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    St Sigismund parish church, Słomczyn, Poland
    source: own collection
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Roman Catholic
St Sigismund parish
05-507 Słomczyn
85 Wiślana Str.
Konstancin deanery
Warsaw archdiocese, Poland

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    St Sigismund parish church, Słomczyn, Poland
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    XIX c., feretory
    St Sigismund parish church, Słomczyn, Poland
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    XIX c., feretory
    St Sigismund parish church, Słomczyn, Poland
    source: own collection
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    XIX c., feretory
    St Sigismund parish church, Słomczyn, Poland
    source: own collection
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    XIX c., feretory
    St Sigismund parish church, Słomczyn, Poland
    source: own collection
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Martyrology of the clergy — Poland

XX century (1914 – 1989)

personal data

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  • DRZEWIECKI Mieczyslav (Bro. Emil Mary); source: Lukas Janecki, „Biographical-bibliographical dictionary of Polish Conventual Franciscan Fathers murdered and tragically dead in 1939—45”, Franciscan Fathers’ Publishing House, Niepokalanów, 2016, own collection; CLICK TO ZOOM AND DISPLAY INFODRZEWIECKI Mieczyslav (Bro. Emil Mary)
    source: Lukas Janecki, „Biographical-bibliographical dictionary of Polish Conventual Franciscan Fathers murdered and tragically dead in 1939—45”, Franciscan Fathers’ Publishing House, Niepokalanów, 2016
    own collection

surname

DRZEWIECKI

forename(s)

Mieczyslav (pl. Mieczysław)

religious forename(s)

Emil Mary (pl. Emil Maria)

religious forename(s)
versions/aliases

Emilius (pl. Emiliusz)

  • DRZEWIECKI Mieczyslav (Bro. Emil Mary) - Commemorative plaque, St Francis Stygmata church, Warsaw-New Town, source: own collection; CLICK TO ZOOM AND DISPLAY INFODRZEWIECKI Mieczyslav (Bro. Emil Mary)
    Commemorative plaque, St Francis Stygmata church, Warsaw-New Town
    source: own collection
  • DRZEWIECKI Mieczyslav (Bro. Emil Mary) - Commemorative plaque, St Francis Stygmata church, Warsaw-New Town, source: own collection; CLICK TO ZOOM AND DISPLAY INFODRZEWIECKI Mieczyslav (Bro. Emil Mary)
    Commemorative plaque, St Francis Stygmata church, Warsaw-New Town
    source: own collection
  • DRZEWIECKI Mieczyslav (Bro. Emil Mary) - Commemorative plaque, Franciscans' church, Cracow, 5 Franciszkańska str., source: www.sowiniec.com.pl, own collection; CLICK TO ZOOM AND DISPLAY INFODRZEWIECKI Mieczyslav (Bro. Emil Mary)
    Commemorative plaque, Franciscans' church, Cracow, 5 Franciszkańska str.
    source: www.sowiniec.com.pl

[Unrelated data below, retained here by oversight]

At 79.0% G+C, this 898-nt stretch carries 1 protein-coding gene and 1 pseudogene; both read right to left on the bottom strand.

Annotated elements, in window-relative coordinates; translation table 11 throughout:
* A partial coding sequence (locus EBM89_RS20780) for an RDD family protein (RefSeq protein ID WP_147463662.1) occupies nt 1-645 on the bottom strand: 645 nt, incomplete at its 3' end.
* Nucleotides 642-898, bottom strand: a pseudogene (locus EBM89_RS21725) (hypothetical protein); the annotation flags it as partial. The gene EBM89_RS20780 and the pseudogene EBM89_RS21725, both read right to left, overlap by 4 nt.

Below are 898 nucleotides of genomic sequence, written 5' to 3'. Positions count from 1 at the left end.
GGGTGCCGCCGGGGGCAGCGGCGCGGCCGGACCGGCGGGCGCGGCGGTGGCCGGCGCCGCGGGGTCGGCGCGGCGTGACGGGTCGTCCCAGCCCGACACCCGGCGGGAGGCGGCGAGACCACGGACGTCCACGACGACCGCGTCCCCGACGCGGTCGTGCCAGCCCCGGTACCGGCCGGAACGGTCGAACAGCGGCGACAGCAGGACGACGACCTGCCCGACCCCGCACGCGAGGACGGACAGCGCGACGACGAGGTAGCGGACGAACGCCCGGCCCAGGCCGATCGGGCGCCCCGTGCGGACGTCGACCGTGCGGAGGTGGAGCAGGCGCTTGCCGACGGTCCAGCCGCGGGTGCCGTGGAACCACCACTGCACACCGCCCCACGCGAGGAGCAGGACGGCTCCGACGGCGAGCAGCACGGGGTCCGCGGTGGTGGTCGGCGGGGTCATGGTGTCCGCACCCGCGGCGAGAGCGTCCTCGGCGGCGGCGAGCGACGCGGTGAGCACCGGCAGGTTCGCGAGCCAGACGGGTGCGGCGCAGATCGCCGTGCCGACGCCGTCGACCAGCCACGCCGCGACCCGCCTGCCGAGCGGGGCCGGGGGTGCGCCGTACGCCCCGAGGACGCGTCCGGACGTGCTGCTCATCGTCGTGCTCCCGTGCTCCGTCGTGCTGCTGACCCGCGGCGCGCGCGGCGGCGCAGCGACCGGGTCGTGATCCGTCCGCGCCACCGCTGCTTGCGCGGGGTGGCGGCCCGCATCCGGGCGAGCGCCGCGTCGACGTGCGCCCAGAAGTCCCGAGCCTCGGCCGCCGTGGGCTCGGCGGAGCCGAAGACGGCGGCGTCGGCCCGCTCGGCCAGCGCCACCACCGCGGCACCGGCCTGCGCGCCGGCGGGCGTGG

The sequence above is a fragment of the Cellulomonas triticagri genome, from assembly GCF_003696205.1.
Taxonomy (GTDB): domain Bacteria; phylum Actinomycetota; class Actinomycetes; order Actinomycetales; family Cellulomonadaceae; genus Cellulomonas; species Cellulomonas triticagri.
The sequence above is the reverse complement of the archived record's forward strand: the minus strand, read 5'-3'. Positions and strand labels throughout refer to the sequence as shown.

own collection

function

laybrother

creed

Latin (Roman Catholic) Church RCmore on
en.wikipedia.org
[access: 2014.09.21]

congregation

Order of Friars Minor Conventual OFMConvmore on
en.wikipedia.org
[access: 2013.05.19]

(i.e. Conventual Franciscans)

date and place
of death

09.02.1940

Łódźtoday: Łódź city pov., Łódź voiv., Poland
more on
en.wikipedia.org
[access: 2021.07.18]

alt. dates and places
of death

02.11.1939, 02.10.1939

details of death

After German and Russian invasion of Poland in 09.1939 and start of the World War II settled in Łódź Łagiewniki monastery.

Helped as a baker but mainly collected due payments for „Little Daily” magazine.

According to Order's sources went to Łódź and attempted to get payment from a German owner of a shop.

Was asked to come next day.

When arrived on 17.11.1939 was arrested by the Germans.

Jailed in Łódź prison.

For „anti–state activities” (Łódź in 1939 was incorporated into German Reich and German law was introduced) sentenced by a German summary court to death and executed.

cause of death

execution

perpetrators

Germans

date and place
of birth

12.02.1908

Łódźtoday: Łódź city pov., Łódź voiv., Poland
more on
en.wikipedia.org
[access: 2021.07.18]

religious vows

08.12.1931 (temporary)
09.12.1934 (permanent)

positions held

1928 – 1939

friar — Niepokalanówtoday: part of Paprotnia village, Teresin gm., Sochaczew pov., Masovia voiv., Poland
more on
en.wikipedia.org
[access: 2021.10.09]
⋄ Immaculate Conception of the Blessed Virgin Mary monastery, Conventual Franciscans OFMConv — i.a. manager of „Little Daily” magazine unit in Łódź (1938‑1939), administration department (from 1937), guard (1936‑1937), postman (1936‑1937), administration of „Knighthood of the Immaculate” (1936), departmen office of „Little Daily”, construction department (till 1936), administration department (from 1934), driver (1932‑1933), night guards (from 1933), administration department (from 1932), baker (1932), administration department (till 1932), adrerna department, i.e. mechanical correspondence addressing (from 1931), gardener (till 1931), cook (1928)

from 04.10.1930

novitiate — Niepokalanówtoday: part of Paprotnia village, Teresin gm., Sochaczew pov., Masovia voiv., Poland
more on
en.wikipedia.org
[access: 2021.10.09]
⋄ Immaculate Conception of the Blessed Virgin Mary monastery, Conventual Franciscans OFMConv

from 09.11.1928

accession — Conventual Franciscans OFMConv

murder sites
camp 
(+ prisoner no)

Łódź (Sterling): Prison for men, founded in 1893, in a tenement house at 16/18 Sterling Str. in Łódź, by the Russians. In the interwar period, a Polish state prison. During World War II, a German police prison, used also by agents of the Secret Political Police Gestapo. The prisoners were held in two three–story buildings with 53 cells and 5 „sick rooms”. There were interrogations of arrested Poles, as well as executions. After the German defeat and the beginning of the Russian occupation, the prison of the Commie–Nazi Office of Public Security UB — the unit of Russian genocidal MGB. Closed in 1964. (more on: pl.wikipedia.orgClick to attempt to display webpage
[access: 2015.09.30]
)